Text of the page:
The Coal Refuse Dilemma: Burning Coal for Environmental Benefits

The niche alternative energy industry that generates power from hazardous piles of coal waste that litter the U.S. is facing an environmental Catch-22.

The torrent of coal mined and processed in the U.S. since the mid-1700s—first sorted by the little, raw fingers of “breaker boys” (Figure 1) and, later, by machinery—has produced hundreds of millions of tons of coal “refuse” that was discarded for its very low heat content. This waste coal—also known as culm, gob, or boney, and often mixed in with rock, shale, slurry, slate, clay, and other materials—has been randomly stockpiled high on thousands of acres of abandoned mine lands (AML), scattered across landscapes in coal country, sometimes filling up entire valleys with dark gray moonscape-like formations.

Coal Refuse

1. Breaker boys. This photo from 1911 captures a view of the Ewen Breaker of the Pa. Coal Co., where boys—most aged eight to 12—spent 10 hours a day, six days a week, breaking and sorting coal, and picking out slate and other impurities, which were then dumped in coal refuse piles. The record notes that the “dust was so dense at times as to obscure the view.” Source: National Archives and Records Administration

But over the years, the environmental impact of these dumps has also crested. Refuse mounds, toxic to plant life, are barren and therefore highly erosive. Unstable coal refuse piles can collapse, becoming potential disasters. And bituminous piles, in particular, can leach concentrated levels of acid mine drainage. “The cost of reclaiming these piles using conventional AML techniques is high, and the extremely poor water quality is often beyond the reach of current passive treatment technology,” noted ARIPPA, a trade organization that started as the Anthracite Region Independent Power Producers Association but that has since adopted its acronymic name, along with a broader mission to produce power from all varieties of the nation’s coal refuse.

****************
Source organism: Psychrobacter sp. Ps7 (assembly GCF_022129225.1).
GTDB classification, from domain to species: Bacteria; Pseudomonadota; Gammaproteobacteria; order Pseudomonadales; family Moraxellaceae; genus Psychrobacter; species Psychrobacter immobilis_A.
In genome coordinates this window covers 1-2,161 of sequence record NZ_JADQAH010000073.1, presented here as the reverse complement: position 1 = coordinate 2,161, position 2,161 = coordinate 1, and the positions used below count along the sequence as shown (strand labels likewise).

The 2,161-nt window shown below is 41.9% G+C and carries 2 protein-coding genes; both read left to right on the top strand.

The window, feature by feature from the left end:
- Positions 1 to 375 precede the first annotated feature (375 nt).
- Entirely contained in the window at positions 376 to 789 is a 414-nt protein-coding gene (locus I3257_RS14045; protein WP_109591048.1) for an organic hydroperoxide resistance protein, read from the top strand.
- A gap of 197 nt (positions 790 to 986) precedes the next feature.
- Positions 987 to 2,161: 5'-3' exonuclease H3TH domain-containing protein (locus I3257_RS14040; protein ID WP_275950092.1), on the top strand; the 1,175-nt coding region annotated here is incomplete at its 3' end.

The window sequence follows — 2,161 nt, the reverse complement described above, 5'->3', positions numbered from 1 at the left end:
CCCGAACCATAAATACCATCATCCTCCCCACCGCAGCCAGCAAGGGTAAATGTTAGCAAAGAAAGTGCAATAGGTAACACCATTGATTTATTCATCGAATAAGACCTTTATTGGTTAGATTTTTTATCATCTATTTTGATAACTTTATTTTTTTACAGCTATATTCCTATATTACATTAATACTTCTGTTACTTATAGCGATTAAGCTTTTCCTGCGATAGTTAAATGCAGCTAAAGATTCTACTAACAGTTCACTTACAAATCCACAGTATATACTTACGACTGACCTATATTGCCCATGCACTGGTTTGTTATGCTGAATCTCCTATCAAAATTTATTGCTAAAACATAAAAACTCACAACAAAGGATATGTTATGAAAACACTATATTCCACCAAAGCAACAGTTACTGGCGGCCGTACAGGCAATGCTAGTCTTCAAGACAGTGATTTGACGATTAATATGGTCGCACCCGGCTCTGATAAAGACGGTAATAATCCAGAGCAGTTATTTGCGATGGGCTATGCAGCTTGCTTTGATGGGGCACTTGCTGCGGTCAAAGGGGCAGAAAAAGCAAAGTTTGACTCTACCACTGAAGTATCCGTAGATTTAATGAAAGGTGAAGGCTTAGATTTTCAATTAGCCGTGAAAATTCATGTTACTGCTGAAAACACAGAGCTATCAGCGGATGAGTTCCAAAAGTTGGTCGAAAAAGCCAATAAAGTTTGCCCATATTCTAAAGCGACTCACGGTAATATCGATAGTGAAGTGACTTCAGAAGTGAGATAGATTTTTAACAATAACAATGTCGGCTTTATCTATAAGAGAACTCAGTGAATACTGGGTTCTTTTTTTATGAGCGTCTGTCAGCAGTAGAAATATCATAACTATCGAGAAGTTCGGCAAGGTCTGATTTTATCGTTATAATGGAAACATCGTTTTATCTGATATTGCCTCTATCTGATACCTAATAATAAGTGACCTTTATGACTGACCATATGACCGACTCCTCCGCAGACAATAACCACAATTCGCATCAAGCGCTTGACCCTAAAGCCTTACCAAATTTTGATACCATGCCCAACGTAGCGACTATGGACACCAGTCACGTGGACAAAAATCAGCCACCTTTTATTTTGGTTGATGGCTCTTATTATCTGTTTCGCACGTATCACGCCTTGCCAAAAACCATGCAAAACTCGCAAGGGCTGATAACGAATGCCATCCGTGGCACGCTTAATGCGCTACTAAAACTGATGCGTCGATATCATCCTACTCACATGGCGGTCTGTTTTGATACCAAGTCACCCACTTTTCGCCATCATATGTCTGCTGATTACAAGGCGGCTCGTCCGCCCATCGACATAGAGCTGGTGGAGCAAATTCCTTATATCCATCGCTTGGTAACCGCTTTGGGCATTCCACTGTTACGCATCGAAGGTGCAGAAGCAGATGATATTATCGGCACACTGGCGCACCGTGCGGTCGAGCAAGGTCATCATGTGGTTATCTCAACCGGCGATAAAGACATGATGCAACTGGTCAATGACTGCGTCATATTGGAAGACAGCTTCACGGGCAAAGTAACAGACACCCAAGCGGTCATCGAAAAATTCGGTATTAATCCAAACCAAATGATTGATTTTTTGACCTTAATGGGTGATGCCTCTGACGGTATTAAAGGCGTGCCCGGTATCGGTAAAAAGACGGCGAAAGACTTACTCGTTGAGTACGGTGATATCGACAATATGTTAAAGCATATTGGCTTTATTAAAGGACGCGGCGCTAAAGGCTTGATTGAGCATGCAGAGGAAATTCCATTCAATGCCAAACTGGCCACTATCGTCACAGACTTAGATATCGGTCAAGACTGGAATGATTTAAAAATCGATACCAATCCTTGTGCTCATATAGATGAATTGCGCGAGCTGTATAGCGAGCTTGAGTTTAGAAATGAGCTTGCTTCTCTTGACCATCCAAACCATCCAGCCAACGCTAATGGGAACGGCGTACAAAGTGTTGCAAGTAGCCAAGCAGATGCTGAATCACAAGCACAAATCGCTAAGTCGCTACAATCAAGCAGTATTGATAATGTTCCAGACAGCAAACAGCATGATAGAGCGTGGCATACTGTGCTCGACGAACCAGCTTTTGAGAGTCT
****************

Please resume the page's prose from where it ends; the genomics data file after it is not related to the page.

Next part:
In Pennsylvania alone, where coal miners have extracted about 16.3 billion short tons of anthracite and bituminous coal since commercial mining began in 1800, the state is scarred by more than 5,000 abandoned, unreclaimed mining areas that cover 184,000 acres. Coal refuse piles at these mines undulate over an aggregate area of 8,500 acres and contain a total volume of more than 200 million cubic yards. And that’s a conservative estimate: ARIPPA guesses the amount of coal refuse in the state is actually about 2 billion cubic yards, split equally between the anthracite and bituminous coal regions. The Pennsylvania Bureau of Abandoned Mine Reclamation (PBAMR), meanwhile, estimates that a complete cleanup of AML sites will cost about $16.1 billion.

Then, there’s the ever-present, exorbitant risk of fire. In 2014, PBAMR paid (using emergency funds in a trust partially funded by the coal industry via fees paid per ton of mined coal) Pennsylvania firm Minichi Inc. $2.2 million to snuff out a stubborn blaze at the 100-foot-high, 4-acre bank of the Simpson Northeast coal refuse pile. The fire, which started out smoldering and ignited into flames at the periphery of a vastly larger coal refuse area, took nearly six months to extinguish, requiring material excavation, millions of gallons of water, and thousands of gallons of firefighting foam (Figure 2).

Coal Refuse

2. The long inferno. Crews spent six months dousing open flames at the Simpson Northeast coal refuse fire near Fell Township, Lackawanna County, Pa., in 2014. Temperatures fell into the single digits for almost a month while crews worked. Source: Office of Surface Mining Reclamation and Enforcement/Department of Interior

That’s just one example. At least 40 other coal refuse piles—not including underground mine fires—are currently burning just in Pennsylvania and will need to be addressed at some point, the state agency says.

There’s not much the commonwealth can do, beyond reclamation—which is a complicated task that requires addressing water pollution from run-off and acid mine drainage discharges, site stabilization, covering the pile with soil, and planting vegetation. In 1968, Pennsylvania became the first state to pass a law to address air pollution associated with coal refuse disposal.

On a federal level, it’s a similar struggle, ARIPPA noted. “Laws were enacted in the late 1970s that now require coal mining companies to reclaim the sites that they currently mine. But by the time these laws were enacted, a billion tons of coal refuse had been stockpiled, thousands of mine sites were abandoned—and the former legally responsible parties had vanished,” it explained.

From Refuse to Resource

That’s why, ARIPPA says, its solution to use coal refuse as fuel at power plants sited near piles across the nation is indispensable.